4. You're trying to study but still feel like you got out of the house.

5. You do your online shopping at another location so nobody finds out at home. (I do this too).

I also go to people watch and just observe where people "are". This means that I watch and try to figure out if they're happy with themselves, sad, what type of profession they do, what type of background they come from and so forth. I apparently also go to Starbucks to write. It's where I can just put my ear-buds in and tune out.

Why do you go to Starbucks?

I have no clue what I'm doing

Seriously. In a world where everyone is tech-savvy, doing things on their phones like email, blogging and the like I find myself doing the opposite. I just barely got my first touch-screen phone in February (an Iphone) and even now all these months later I'm still finding that I have no idea how to use the damn thing half the time.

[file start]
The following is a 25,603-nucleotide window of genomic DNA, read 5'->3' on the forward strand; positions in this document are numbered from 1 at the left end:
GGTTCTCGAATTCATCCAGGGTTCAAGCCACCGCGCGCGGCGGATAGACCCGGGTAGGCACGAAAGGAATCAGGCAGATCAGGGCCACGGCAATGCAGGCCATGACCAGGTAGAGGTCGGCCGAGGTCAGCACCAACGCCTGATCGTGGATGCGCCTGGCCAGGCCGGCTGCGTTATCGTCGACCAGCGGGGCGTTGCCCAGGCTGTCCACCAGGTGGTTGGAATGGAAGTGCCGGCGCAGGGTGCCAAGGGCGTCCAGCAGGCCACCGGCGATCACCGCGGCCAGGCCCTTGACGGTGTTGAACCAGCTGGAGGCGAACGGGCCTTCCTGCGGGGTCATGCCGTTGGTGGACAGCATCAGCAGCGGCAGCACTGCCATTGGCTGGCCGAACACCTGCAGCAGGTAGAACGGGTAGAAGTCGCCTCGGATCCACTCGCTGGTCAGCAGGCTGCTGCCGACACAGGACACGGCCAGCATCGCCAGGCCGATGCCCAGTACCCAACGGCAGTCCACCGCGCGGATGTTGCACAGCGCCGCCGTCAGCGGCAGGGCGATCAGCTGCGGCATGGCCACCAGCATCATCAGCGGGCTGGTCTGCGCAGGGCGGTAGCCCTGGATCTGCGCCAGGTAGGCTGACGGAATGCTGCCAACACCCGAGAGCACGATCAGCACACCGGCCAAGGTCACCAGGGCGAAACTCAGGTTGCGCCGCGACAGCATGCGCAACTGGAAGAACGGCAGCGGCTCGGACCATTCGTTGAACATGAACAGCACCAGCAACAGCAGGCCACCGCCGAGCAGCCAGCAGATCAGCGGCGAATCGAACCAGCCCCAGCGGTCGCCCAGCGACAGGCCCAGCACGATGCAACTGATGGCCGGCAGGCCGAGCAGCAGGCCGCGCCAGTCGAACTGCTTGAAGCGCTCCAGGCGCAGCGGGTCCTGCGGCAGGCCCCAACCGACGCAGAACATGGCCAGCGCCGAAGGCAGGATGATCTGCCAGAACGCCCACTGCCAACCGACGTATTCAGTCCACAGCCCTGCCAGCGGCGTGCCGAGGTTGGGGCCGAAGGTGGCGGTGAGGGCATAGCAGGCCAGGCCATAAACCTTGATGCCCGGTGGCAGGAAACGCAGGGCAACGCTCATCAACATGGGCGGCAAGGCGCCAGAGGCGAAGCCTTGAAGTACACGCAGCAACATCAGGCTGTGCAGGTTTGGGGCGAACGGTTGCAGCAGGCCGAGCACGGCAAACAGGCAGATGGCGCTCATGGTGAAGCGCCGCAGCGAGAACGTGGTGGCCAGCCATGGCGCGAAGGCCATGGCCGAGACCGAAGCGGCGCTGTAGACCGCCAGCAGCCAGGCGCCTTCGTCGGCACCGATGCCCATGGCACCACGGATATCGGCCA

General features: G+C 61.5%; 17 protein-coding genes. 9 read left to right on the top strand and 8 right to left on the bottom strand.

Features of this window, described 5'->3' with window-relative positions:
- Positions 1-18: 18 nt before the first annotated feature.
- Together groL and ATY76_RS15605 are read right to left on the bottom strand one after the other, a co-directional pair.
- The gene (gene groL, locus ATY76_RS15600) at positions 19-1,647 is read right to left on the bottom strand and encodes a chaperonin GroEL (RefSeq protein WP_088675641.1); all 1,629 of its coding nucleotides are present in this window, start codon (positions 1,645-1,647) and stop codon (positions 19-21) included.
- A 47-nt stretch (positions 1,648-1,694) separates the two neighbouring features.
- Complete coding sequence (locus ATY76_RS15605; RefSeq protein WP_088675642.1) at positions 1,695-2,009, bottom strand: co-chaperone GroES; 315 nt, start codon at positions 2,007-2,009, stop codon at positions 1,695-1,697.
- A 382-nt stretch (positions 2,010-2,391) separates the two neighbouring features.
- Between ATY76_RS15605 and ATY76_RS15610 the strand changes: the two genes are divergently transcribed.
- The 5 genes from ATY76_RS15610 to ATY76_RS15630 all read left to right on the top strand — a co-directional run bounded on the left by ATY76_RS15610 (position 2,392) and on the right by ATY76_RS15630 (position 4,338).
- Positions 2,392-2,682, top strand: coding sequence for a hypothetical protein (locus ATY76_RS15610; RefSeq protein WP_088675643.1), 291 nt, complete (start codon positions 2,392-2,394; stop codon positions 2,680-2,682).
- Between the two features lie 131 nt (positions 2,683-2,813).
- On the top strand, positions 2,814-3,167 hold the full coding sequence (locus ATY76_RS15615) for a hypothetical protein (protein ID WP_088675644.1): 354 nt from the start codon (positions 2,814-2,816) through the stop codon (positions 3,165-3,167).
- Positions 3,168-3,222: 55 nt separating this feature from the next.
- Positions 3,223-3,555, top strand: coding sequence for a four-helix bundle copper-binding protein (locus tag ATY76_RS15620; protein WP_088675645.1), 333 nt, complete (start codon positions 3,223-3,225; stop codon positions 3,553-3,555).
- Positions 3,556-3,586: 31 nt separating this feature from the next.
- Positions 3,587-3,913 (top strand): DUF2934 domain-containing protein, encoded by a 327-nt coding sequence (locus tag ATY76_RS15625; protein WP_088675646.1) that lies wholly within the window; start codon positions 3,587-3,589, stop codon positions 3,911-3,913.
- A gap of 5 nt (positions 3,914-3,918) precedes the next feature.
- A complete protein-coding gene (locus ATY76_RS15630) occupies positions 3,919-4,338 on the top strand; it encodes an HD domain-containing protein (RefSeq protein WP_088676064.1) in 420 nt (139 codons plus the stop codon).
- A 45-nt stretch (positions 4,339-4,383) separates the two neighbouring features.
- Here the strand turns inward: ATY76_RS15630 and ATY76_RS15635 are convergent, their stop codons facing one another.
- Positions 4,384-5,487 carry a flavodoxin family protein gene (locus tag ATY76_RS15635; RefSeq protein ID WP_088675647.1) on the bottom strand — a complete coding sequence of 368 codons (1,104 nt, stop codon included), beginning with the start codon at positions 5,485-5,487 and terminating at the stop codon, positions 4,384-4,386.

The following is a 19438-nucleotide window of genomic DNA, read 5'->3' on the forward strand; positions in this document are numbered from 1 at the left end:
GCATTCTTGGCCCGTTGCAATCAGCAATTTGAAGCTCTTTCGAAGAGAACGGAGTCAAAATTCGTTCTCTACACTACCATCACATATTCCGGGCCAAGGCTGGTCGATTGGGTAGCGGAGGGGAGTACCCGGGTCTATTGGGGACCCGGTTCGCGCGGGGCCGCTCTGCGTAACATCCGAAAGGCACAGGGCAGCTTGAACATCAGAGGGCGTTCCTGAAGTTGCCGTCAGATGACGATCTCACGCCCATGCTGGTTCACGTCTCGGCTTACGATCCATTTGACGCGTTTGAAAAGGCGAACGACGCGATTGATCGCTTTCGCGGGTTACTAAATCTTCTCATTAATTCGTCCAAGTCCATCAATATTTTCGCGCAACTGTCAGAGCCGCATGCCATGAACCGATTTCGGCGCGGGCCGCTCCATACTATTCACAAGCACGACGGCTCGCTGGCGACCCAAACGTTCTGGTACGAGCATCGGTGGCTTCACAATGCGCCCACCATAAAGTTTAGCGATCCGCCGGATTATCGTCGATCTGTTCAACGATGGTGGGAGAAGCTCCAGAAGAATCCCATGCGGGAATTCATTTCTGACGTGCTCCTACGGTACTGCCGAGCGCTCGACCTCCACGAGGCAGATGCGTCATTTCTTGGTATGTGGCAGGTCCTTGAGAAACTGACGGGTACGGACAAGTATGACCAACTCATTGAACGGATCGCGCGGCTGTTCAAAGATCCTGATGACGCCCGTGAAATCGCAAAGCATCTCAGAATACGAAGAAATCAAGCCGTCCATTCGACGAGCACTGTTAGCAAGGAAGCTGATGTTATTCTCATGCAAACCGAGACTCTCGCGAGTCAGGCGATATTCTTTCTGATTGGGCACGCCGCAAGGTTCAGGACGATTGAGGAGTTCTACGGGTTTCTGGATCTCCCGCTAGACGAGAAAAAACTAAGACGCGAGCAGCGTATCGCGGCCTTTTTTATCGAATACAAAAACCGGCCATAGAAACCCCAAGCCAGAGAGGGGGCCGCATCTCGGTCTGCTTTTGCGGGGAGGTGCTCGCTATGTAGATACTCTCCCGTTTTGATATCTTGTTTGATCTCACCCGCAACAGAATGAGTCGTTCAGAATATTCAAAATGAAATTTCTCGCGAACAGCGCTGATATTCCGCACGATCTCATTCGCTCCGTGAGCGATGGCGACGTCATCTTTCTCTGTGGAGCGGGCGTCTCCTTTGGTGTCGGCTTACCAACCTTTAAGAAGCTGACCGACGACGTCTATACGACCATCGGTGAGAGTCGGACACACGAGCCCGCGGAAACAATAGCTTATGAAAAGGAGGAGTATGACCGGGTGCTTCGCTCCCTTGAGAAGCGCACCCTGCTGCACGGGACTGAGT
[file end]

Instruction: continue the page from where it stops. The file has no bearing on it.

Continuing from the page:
So why am I writing a blog you ask? I wondered the same thing until I had multiple people tell me I needed to share my writings and thoughts with others that didn't know me. So here I am. This experience is going to be raw, vulnerable and messy. Just like life.

People come to me asking for advice on things a LOT. I'm not really sure why considering all my life-choices and experiences haven't been exactly brilliant. But then again, maybe that's why they ask my advice/opinion on things: who better to ask than someone who has failed continuously and still kept smiling? I've learned a lot and I realize I still have a lot left to learn.

I hope you'll join me on this adventure and keep comments kind and insightful. Opinions are NOT necessarily asked for since everyone has one, just like an @**hole. It doesn't mean everyone wants to hear it.